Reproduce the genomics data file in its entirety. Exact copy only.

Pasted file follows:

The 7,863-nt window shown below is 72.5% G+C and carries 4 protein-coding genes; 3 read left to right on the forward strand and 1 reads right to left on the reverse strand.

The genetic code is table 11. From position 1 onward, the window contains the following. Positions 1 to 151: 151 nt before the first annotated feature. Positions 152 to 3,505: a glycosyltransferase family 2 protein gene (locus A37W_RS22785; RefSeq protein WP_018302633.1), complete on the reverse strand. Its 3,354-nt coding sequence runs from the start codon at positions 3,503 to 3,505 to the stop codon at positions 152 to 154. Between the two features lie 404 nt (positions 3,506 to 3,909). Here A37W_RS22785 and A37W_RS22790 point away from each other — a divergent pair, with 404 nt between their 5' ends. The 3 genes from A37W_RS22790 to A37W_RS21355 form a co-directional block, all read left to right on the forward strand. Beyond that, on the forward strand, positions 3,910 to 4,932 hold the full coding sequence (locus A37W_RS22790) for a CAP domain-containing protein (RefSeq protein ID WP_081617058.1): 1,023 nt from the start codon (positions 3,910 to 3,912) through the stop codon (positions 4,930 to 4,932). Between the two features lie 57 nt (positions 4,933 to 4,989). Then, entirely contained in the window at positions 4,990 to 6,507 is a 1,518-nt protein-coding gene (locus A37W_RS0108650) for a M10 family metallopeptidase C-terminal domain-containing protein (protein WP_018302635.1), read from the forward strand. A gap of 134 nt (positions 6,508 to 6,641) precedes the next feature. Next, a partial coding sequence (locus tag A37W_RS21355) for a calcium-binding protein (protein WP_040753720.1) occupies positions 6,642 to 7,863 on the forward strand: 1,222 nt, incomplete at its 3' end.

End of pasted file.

The 7,863-nt window shown below is 72.5% G+C and carries 4 protein-coding genes; 3 read left to right on the forward strand and 1 reads right to left on the reverse strand.

The genetic code is table 11. From position 1 onward, the window contains the following. Positions 1 to 151: 151 nt before the first annotated feature. Positions 152 to 3,505: a glycosyltransferase family 2 protein gene (locus A37W_RS22785; RefSeq protein WP_018302633.1), complete on the reverse strand. Its 3,354-nt coding sequence runs from the start codon at positions 3,503 to 3,505 to the stop codon at positions 152 to 154. Between the two features lie 404 nt (positions 3,506 to 3,909). Here A37W_RS22785 and A37W_RS22790 point away from each other — a divergent pair, with 404 nt between their 5' ends. The 3 genes from A37W_RS22790 to A37W_RS21355 form a co-directional block, all read left to right on the forward strand. Beyond that, on the forward strand, positions 3,910 to 4,932 hold the full coding sequence (locus A37W_RS22790) for a CAP domain-containing protein (RefSeq protein ID WP_081617058.1): 1,023 nt from the start codon (positions 3,910 to 3,912) through the stop codon (positions 4,930 to 4,932). Between the two features lie 57 nt (positions 4,933 to 4,989). Then, entirely contained in the window at positions 4,990 to 6,507 is a 1,518-nt protein-coding gene (locus A37W_RS0108650) for a M10 family metallopeptidase C-terminal domain-containing protein (protein WP_018302635.1), read from the forward strand. A gap of 134 nt (positions 6,508 to 6,641) precedes the next feature. Next, a partial coding sequence (locus tag A37W_RS21355) for a calcium-binding protein (protein WP_040753720.1) occupies positions 6,642 to 7,863 on the forward strand: 1,222 nt, incomplete at its 3' end.